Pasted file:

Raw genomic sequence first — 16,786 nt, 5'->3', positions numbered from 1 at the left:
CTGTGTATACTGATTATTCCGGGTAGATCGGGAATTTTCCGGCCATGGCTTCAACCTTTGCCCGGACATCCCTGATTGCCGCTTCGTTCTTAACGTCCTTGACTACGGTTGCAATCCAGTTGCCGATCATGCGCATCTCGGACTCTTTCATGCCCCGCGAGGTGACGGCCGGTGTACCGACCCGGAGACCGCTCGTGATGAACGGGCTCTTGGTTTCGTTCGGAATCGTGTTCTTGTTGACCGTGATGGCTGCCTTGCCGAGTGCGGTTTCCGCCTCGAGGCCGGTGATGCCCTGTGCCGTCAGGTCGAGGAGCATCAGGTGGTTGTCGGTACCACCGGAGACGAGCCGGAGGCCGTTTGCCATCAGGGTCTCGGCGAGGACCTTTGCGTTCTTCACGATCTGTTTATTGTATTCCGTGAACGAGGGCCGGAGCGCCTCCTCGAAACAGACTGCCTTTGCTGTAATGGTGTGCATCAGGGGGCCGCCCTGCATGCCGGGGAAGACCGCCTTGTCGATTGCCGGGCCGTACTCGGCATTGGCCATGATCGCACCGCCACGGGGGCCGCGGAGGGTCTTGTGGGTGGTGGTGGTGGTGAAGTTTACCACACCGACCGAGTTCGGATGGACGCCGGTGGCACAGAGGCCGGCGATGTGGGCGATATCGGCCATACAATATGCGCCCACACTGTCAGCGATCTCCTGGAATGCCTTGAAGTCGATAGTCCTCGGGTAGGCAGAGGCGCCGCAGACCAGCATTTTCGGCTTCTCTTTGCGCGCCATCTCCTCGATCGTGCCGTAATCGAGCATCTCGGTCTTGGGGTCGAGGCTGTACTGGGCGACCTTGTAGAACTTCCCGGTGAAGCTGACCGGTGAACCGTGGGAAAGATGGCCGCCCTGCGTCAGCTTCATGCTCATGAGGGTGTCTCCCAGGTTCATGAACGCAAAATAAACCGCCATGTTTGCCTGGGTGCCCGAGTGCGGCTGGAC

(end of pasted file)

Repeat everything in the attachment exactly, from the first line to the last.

Raw genomic sequence first — 16,786 nt, 5'->3', positions numbered from 1 at the left:
CTGTGTATACTGATTATTCCGGGTAGATCGGGAATTTTCCGGCCATGGCTTCAACCTTTGCCCGGACATCCCTGATTGCCGCTTCGTTCTTAACGTCCTTGACTACGGTTGCAATCCAGTTGCCGATCATGCGCATCTCGGACTCTTTCATGCCCCGCGAGGTGACGGCCGGTGTACCGACCCGGAGACCGCTCGTGATGAACGGGCTCTTGGTTTCGTTCGGAATCGTGTTCTTGTTGACCGTGATGGCTGCCTTGCCGAGTGCGGTTTCCGCCTCGAGGCCGGTGATGCCCTGTGCCGTCAGGTCGAGGAGCATCAGGTGGTTGTCGGTACCACCGGAGACGAGCCGGAGGCCGTTTGCCATCAGGGTCTCGGCGAGGACCTTTGCGTTCTTCACGATCTGTTTATTGTATTCCGTGAACGAGGGCCGGAGCGCCTCCTCGAAACAGACTGCCTTTGCTGTAATGGTGTGCATCAGGGGGCCGCCCTGCATGCCGGGGAAGACCGCCTTGTCGATTGCCGGGCCGTACTCGGCATTGGCCATGATCGCACCGCCACGGGGGCCGCGGAGGGTCTTGTGGGTGGTGGTGGTGGTGAAGTTTACCACACCGACCGAGTTCGGATGGACGCCGGTGGCACAGAGGCCGGCGATGTGGGCGATATCGGCCATACAATATGCGCCCACACTGTCAGCGATCTCCTGGAATGCCTTGAAGTCGATAGTCCTCGGGTAGGCAGAGGCGCCGCAGACCAGCATTTTCGGCTTCTCTTTGCGCGCCATCTCCTCGATCGTGCCGTAATCGAGCATCTCGGTCTTGGGGTCGAGGCTGTACTGGGCGACCTTGTAGAACTTCCCGGTGAAGCTGACCGGTGAACCGTGGGAAAGATGGCCGCCCTGCGTCAGCTTCATGCTCATGAGGGTGTCTCCCAGGTTCATGAACGCAAAATAAACCGCCATGTTTGCCTGGGTGCCCGAGTGCGGCTGGAC